Firms that will be affected by the revised Markets in Financial Instruments Directive (MiFID 2) are probably tired of hearing exhortations from their regulators and advisers to start planning for MiFID 2 implementation. Everyone breathed a sigh of relief when the implementation date was delayed by a year, although there were stark warnings that the delay was because an extra year's preparation time was needed. While firms had a reason to relax for a few months, maybe, while the European Commission and the European Securities and Markets Authority (ESMA) progressed level 2 legislation and technical standards that would provide more certainty as to the impact of the changes, there is no longer any leeway for relaxation. The changes (well, almost all the changes) will take effect on 3 January 2018. In the UK, changes to legislation are nearly finalised, changes to regulatory requirements are under consultation, and the Financial Conduct Authority (FCA) has now issued its guide to applications and notifications and opened its application window. Firms that have not made complete relevant applications by the beginning of July risk not having the right permissions in place come 2018.  In this article, Emma Radmore and Andrew Barber focus on the changes that will impact investment advisory and wealth management firms. We do not look at the changes trading firms face to the transparency and transaction reporting requirements.

The Brexit effect

Two golden rules apply:

  • The UK is implementing MiFID 2 and UK firms must comply with it: The Government has been clear in all communications that the UK will fully implement and comply with all EU legislation until it is no longer a Member of the EU. Regardless of the results of current domestic wrangles, and the timing of the Article 50 notification, we must assume the UK will still be an EU member in January 2018. So Treasury and FCA (and the Prudential Regulation Authority (PRA), for dual-regulated firms) have been consulting, and continue to consult, on necessary legislative and regulatory changes
  • Brexit is coming: That said, Brexit will happen, and we will not know for some time what agreement may (or may not) be reached between the EU and the UK for UK firms to do business in or into the remaining EU and vice versa. What is clear, though, is that the UK has no interest in pursuing a membership of the European Economic Area. As a result, there is no possibility that the "single passport" can continue in its current form, whatever may be agreed to take its place. So some aspects of MiFID 2 implementation will inevitably be comparatively short-lived.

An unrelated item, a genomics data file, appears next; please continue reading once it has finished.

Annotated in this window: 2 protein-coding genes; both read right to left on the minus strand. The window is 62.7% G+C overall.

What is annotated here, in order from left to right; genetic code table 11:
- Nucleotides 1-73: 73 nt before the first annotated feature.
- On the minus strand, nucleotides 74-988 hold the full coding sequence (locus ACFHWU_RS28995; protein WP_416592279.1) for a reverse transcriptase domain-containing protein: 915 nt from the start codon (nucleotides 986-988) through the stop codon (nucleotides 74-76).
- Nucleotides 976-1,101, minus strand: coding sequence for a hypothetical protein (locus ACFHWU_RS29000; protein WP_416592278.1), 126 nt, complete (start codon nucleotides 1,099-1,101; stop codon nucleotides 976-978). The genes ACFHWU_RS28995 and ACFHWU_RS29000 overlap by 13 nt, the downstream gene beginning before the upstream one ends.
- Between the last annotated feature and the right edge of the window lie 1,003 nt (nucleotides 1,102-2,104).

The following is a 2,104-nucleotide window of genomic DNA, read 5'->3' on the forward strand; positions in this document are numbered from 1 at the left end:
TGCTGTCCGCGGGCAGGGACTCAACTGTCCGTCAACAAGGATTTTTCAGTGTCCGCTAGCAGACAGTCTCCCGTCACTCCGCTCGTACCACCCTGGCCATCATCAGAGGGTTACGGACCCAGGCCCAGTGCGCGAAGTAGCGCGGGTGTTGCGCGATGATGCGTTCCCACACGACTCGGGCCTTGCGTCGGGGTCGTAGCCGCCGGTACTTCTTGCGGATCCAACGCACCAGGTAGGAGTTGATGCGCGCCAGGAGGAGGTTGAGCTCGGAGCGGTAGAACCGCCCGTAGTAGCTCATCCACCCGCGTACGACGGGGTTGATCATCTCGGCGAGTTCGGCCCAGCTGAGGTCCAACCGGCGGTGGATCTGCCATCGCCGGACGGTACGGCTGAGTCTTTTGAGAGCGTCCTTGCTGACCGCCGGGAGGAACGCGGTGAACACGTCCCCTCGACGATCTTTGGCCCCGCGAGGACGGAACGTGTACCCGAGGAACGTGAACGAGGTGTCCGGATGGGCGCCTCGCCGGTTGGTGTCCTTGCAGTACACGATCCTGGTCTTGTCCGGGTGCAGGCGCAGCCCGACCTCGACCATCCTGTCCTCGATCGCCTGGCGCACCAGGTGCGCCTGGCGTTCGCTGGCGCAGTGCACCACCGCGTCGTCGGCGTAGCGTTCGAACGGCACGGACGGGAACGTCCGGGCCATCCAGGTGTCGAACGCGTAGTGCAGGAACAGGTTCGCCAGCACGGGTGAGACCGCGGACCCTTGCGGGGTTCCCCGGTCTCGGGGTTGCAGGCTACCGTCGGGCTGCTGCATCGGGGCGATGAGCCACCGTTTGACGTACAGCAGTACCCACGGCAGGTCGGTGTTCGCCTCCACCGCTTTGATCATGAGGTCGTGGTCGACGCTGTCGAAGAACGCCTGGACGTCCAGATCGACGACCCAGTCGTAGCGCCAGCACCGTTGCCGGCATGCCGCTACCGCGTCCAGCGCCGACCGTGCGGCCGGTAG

Permissions and passports

FCA released its guide on application and notifications under MiFID 2 in January. The guide is widely relevant – and is not restricted to firms that will be seeking authorisation for the first time:

  • All firms that are already authorised will need to consider whether they will carry on any activities in relation to any instruments that will bring them within the scope of being a "MiFID investment firm" when they are not currently such a firm
  • Any firm that is currently an "article 3 exempt" firm (that is, a firm whose activities are limited to arranging and advising and which does not hold client money), will need to consider whether it wishes to remain exempt
  • Firms that already carry on business that does not currently require authorisation (such as high frequency traders) but which will now be a regulated activity will need to apply for authorisation
  • Firms that are considering a restructuring which involves a change of legal status for an authorised firm must be aware that the new entity will need to apply for a full new authorisation.

Any firm that needs to make an application for a new authorisation, or for a variation of permission (VOP) that will make it a MiFID firm, should be doing so now. Any firm applying for a VOP to make it a MiFID firm needs also to be aware that there are new Forms A that must be submitted in respect of new recruits who will be performing controlled functions covered by MiFID 2 (that is, members of the management body and others who effectively direct the firm's business).  Other new recruits will complete the existing Form A.

MiFID 2 also presents an opportunity for firms to consider whether:

  • They need all the permissions they currently hold (particularly, now, in relation to Treasury's decision to amend the need for permission for investment advisory activity – although FCA has not made the necessary changes to its rules yet to take account of this)